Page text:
An intestinal fistula is an abnormal track, usually lined by granulation tissue, between the gut and the skin. Fistulae are unusual but serious complications of abdominal surgery, and occasionally arise spontaneously as the result of disease. Beware of postoperative fistulae: (1) After you have divided adhesions for intestinal obstruction, especially if you have opened the gut by mistake, and closed it inadequately, or if it is obstructed distally. (2) When you have anastomosed it inaccurately, or in the presence of tension, a poor blood supply, or local disease. (3) If gut is caught in the sutures, especially tension sutures, when you close the abdomen. (4) After appendicectomy (a caecal fistula). (5) After crushing the spur of a double-barrelled colostomy.
Don't try to operate yourself. Even in good hands the mortality rate of a high output fistula ([mt]1500 ml/24 hours) is 70%, and a low output one 30%. The repair of a fistula is one of the most difficult operations in surgery.
SUDHA (25 years), a young housewife had an operation in a district hospital for ''appendicitis' through a McBurney incision. Five days after the operation the wound discharged large quantities of pus, and then liquid faeces and gas. She was fed on a low-residue diet, and the skin round the fistulous opening was painted and protected with zinc oxide paste. Absorbent dressings were changed 3 times a day and her distal colonic obstruction due to constipated faeces was treated with glycerine suppositories and a plain water enema. The fistula healed in 2 weeks and she went home. LESSON Some fistulae will close on nonoperative treatment. They are more likely to do so if there is no obstruction distal to the internal opening of the fistula.
INTESTINAL FISTULAE If pus or intestinal contents discharge from the main wound, or the site of a drain postoperatively, suspect that a fistula is forming. If the patient says that gas comes out, this confirms it; so does charcoal, given orally, appearing in the wound, or an X-ray with contrast medium (a fistulogram). If necessary, insert a plastic tube into the track and inject 10 to 20 ml of water-soluble contrast medium.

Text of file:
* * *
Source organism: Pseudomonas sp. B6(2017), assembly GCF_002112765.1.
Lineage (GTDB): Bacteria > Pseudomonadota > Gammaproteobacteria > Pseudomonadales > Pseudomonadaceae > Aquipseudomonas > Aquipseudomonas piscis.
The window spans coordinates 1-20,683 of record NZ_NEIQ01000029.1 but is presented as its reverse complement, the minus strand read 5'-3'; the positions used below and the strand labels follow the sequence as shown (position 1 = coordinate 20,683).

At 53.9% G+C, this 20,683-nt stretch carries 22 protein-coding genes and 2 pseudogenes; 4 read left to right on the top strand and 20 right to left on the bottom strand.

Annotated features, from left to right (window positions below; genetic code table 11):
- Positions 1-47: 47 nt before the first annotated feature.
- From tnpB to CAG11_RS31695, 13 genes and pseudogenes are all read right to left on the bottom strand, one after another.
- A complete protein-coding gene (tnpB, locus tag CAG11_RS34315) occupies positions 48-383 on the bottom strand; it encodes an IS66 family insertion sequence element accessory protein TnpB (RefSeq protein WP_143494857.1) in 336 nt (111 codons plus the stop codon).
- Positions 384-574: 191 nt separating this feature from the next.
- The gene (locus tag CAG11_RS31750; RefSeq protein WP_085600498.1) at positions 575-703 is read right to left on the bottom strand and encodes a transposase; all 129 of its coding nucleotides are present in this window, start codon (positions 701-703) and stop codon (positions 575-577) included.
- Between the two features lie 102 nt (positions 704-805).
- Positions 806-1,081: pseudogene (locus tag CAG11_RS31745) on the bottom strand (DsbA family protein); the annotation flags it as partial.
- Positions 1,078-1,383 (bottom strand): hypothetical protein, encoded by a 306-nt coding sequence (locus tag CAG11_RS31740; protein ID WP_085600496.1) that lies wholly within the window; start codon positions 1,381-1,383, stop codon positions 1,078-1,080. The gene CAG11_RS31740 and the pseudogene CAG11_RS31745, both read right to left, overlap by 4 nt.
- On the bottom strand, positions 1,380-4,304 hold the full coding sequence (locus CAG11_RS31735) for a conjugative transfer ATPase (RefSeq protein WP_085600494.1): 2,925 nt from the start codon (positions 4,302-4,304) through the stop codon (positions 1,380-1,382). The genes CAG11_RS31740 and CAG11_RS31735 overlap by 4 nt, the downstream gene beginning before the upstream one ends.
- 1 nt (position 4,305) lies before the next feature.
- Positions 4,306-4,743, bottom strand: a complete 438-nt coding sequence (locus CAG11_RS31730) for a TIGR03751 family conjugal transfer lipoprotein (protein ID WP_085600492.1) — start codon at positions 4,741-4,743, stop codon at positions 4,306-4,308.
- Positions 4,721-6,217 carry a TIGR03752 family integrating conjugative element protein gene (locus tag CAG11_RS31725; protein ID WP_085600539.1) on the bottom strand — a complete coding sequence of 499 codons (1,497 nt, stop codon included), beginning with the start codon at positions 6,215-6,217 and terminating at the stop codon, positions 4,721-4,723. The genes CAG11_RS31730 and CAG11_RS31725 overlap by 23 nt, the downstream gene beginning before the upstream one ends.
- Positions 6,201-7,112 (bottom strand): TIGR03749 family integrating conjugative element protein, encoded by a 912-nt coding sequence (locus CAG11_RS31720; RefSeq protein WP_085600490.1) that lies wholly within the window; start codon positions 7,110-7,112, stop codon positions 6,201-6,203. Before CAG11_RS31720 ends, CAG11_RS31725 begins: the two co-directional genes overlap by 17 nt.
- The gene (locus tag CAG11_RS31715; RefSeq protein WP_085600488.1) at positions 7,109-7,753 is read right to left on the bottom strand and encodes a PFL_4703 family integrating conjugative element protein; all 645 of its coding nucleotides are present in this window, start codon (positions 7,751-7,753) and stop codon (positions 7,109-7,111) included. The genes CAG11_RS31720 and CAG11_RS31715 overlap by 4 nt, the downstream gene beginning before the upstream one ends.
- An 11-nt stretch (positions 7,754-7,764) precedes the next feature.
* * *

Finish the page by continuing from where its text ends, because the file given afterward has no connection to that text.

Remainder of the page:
TREATMENT is supportive.
Replace fluid and electrolytes, orally, intravenously (15.5), or by jejunostomy (9.7). He may need large quantities of electrolytes.
Maintain his nutrition, orally, or by jejunostomy. You are unlikely to have the protein and energy-rich fluids to give him intravenously.
Care for his skin, by keeping the contents of his gut away from it, with adequate drainage, if necessary with a sump drain (4-11), by nursing him prone, as in Fig. 9-13, and by applying karaya gum or zinc oxide to his skin.
Control infection with antibiotics and drainage, when necessary.
Keep his distal colon empty, with saline enemas and glycerine suppositories on alternate days.
REFER HIM if: (1) His fistula discharges [mt]1500 ml/day for [mt]3 days. (2) It has not closed after 3 weeks of non- operative management. (4) He is very ill. (5) It is high[md]oral charcoal appears within 15 minutes. (6) A fistulogram shows communication with his duodenum or jejunum. (7) He does not pass faeces or flatus for 5 days.
THE INDICATIONS FOR OPERATION are: (1) A high output fistula [mt]1500 ml/24 hours. (2) Distal obstruction. (3) A drain abscess. (4) Failure to close after 3 weeks of non-operative treatment. (5) Disease of the fistula track, as with tuberculosis or a foreign body. (6) Intestinal mucosa pouting on to the skin.
Mr Printer. There are two ''not in series' figures ''That must be the new doctor' and ''Mr Y is asking to have his whole gut irrigation with beer' that can be taken in on the first double page spreads in this chapter or the next that would otherwise have no figures.
10 The acute abdomen: intestinal obstruction